Outside St. Patrick’s, a middle-aged European man stopped me, just bounding out of nowhere, urgency in his stride.
He declared with an accent thicker than the humidity, “You are lucky.”
I said, “Uh….why?
“You have a funny face,” he remarked.
Is it better not to question when someone leaps into your life outside a mystical Catholic Cathedral to proclaim you lucky? (Especially a foreigner carrying Euros and therefore more powerful? Even when he may be disparaging your looks?) In the shadows of St. Pattie's, do you just goeth forth with it, as if he's the Pope undercover, to create a self-fulfilling prophecy accepting your funny face and making your own luck and good fortune?
Curiosity can take over. It doesn’t get more personal than your face. There are magazines in New York City currently splashing Madonna's mug on the cover, asking just what type of high-priced, high-tech work she's getting to create a softer, heart shaped look. I naturally craved an understanding of what he meant about my own face. Was my mug funny in a ha-ha, Jim Carey sort of way? Or funny in a disturbing, train-wreckish, Elephant Man, you-have-no-choice-but-to-look-because-it-is-so-grotesque kind of way?
Mostly, I don’t do sudden stop-and-chats with hard-to-understand strangers in odd footwear, because, well, when does the opportunity present itself? Plus, one of this odd man's surprisingly smooth and cool hands, like porcelain made human, was shaking mine, but the other was rigidly fixed in his pocket as if cradling a box cutter. That model Marla something who dated the guy who wrote Bright Lights Big City then faded away turned her incredibly horrific face-slashing into fame and fortune. I just don’t have the cheekbones for that. Nor the sense of introspection. I’d never make it to Oprah’s couch. I’d wind up spending my full waking hours on less cushiony seats in Irish bars like Foley's, where I just had lunch. Nobody wants to enjoy your face, but everybody knows your name. Things could be worse.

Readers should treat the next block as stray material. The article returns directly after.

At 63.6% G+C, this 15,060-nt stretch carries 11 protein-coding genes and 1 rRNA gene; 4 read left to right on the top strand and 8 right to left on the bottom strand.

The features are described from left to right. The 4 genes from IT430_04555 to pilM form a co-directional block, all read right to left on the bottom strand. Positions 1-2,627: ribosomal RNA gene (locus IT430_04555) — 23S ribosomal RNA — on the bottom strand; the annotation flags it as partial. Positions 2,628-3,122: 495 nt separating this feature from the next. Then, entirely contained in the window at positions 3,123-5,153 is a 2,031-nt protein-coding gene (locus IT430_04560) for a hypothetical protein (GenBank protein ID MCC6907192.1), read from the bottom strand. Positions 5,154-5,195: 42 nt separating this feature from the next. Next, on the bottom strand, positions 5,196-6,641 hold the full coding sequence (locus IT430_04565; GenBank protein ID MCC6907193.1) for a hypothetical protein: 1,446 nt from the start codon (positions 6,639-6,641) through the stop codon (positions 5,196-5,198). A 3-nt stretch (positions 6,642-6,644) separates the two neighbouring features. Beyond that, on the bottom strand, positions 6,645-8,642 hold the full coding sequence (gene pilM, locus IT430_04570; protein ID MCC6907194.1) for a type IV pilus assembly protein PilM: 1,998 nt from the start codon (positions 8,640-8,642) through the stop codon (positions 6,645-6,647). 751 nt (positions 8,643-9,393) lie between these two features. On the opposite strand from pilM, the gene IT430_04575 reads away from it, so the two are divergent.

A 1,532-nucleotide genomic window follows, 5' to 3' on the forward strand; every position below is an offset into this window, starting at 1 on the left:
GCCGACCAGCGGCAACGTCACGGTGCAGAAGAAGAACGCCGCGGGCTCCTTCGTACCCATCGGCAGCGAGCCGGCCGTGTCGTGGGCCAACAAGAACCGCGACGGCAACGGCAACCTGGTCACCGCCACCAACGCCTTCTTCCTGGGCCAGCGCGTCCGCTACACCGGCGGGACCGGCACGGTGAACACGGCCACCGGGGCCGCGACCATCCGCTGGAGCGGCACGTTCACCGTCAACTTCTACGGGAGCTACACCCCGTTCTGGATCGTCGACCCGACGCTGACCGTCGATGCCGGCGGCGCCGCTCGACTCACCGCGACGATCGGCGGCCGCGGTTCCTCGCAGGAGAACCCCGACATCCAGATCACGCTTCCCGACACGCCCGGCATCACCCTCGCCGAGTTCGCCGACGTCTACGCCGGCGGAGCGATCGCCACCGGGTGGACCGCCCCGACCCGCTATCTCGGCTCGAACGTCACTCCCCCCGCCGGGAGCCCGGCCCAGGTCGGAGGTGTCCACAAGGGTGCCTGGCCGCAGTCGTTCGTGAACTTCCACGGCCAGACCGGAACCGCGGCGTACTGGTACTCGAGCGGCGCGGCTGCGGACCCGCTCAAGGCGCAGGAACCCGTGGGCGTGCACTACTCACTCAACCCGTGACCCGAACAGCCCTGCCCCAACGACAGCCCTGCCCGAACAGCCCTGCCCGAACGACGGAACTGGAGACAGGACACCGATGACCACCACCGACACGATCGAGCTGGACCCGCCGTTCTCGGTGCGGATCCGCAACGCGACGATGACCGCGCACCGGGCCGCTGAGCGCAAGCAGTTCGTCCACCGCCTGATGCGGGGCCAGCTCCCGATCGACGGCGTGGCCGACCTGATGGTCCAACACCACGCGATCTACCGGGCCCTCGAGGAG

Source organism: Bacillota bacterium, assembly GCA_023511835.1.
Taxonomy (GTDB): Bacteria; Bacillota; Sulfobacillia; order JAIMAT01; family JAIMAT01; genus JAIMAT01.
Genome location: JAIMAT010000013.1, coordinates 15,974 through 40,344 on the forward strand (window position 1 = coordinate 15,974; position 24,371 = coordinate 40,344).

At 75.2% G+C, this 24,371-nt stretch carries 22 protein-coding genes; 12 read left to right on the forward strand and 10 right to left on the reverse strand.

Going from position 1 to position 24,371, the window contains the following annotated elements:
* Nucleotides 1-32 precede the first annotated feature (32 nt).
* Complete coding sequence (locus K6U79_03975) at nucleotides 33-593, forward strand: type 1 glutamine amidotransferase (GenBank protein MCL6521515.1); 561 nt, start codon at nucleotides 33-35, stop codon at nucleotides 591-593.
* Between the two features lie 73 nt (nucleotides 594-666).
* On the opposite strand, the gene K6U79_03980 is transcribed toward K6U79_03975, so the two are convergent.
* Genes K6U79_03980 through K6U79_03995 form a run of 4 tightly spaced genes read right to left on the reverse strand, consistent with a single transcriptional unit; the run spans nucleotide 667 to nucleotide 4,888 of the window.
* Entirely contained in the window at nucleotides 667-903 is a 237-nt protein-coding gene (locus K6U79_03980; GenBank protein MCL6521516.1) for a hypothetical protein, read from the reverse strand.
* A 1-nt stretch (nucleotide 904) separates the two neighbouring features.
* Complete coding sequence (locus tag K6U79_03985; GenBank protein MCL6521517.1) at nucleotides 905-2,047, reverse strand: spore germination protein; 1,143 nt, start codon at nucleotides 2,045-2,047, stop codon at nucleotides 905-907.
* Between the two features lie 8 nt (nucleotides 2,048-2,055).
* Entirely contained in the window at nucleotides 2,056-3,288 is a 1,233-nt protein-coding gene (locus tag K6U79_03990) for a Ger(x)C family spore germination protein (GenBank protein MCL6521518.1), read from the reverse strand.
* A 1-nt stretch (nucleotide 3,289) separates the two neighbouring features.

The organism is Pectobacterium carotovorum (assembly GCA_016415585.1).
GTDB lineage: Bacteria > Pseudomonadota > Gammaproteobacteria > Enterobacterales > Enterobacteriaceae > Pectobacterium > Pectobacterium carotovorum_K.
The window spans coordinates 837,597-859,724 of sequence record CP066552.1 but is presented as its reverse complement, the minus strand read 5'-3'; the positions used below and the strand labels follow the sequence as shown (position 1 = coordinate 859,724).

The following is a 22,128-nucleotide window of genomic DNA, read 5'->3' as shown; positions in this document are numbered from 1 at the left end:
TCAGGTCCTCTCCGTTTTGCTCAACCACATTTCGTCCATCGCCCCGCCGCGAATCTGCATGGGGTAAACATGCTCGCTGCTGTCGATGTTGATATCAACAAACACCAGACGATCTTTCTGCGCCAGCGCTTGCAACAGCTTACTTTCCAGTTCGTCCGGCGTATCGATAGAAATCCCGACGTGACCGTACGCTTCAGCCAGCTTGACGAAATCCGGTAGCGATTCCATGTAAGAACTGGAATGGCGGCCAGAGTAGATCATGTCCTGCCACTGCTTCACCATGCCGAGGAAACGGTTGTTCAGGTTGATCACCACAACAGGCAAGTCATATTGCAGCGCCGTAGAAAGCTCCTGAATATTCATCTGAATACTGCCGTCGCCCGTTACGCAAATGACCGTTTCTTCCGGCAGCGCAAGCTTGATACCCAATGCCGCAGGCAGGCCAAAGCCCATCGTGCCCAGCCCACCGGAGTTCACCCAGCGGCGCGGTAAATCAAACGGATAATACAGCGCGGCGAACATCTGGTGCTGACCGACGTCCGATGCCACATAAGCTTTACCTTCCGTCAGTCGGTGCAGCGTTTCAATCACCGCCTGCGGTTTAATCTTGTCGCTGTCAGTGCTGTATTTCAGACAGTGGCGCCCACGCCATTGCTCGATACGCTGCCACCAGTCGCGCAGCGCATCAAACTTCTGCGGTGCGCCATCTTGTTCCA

Man, in that fleeting instant, on the hot glistening pavement surrounded by tourists and students out of school, cops and construction workers and mailroom clerks and overpaid businesspeople, I wanted to hear what exactly made my face so conspicuously funny. Had I been sucking on the back of a (leaky) felt-tipped pen and strolling about town with blue lips? Did I again forget to take off my telephone headset before venturing outside, looking like an escapee from the Burger King drive thru? Did I again forget my fake tooth in the glass next to my computer? If not, if all things were normal -- as routinely ordinary in an unmarked state as my own face can be -- perhaps I should have asked, “Do I ah-MYOOS you?” in a nasal menacing south-side-of-Chicago Joe Pesci voice.
But I was no match. The hand in pocket was quivering, and the stranger’s eyes were widening in loony intensity, like the gloriously evil face of Charlie Manson when he get gets a chance to go on Dateline every 10 years.
Curiosity only goes so far.
“Wow, terrific, thanks,” I muttered. I let go of the stranger’s hand, and walked my funny face back to the office.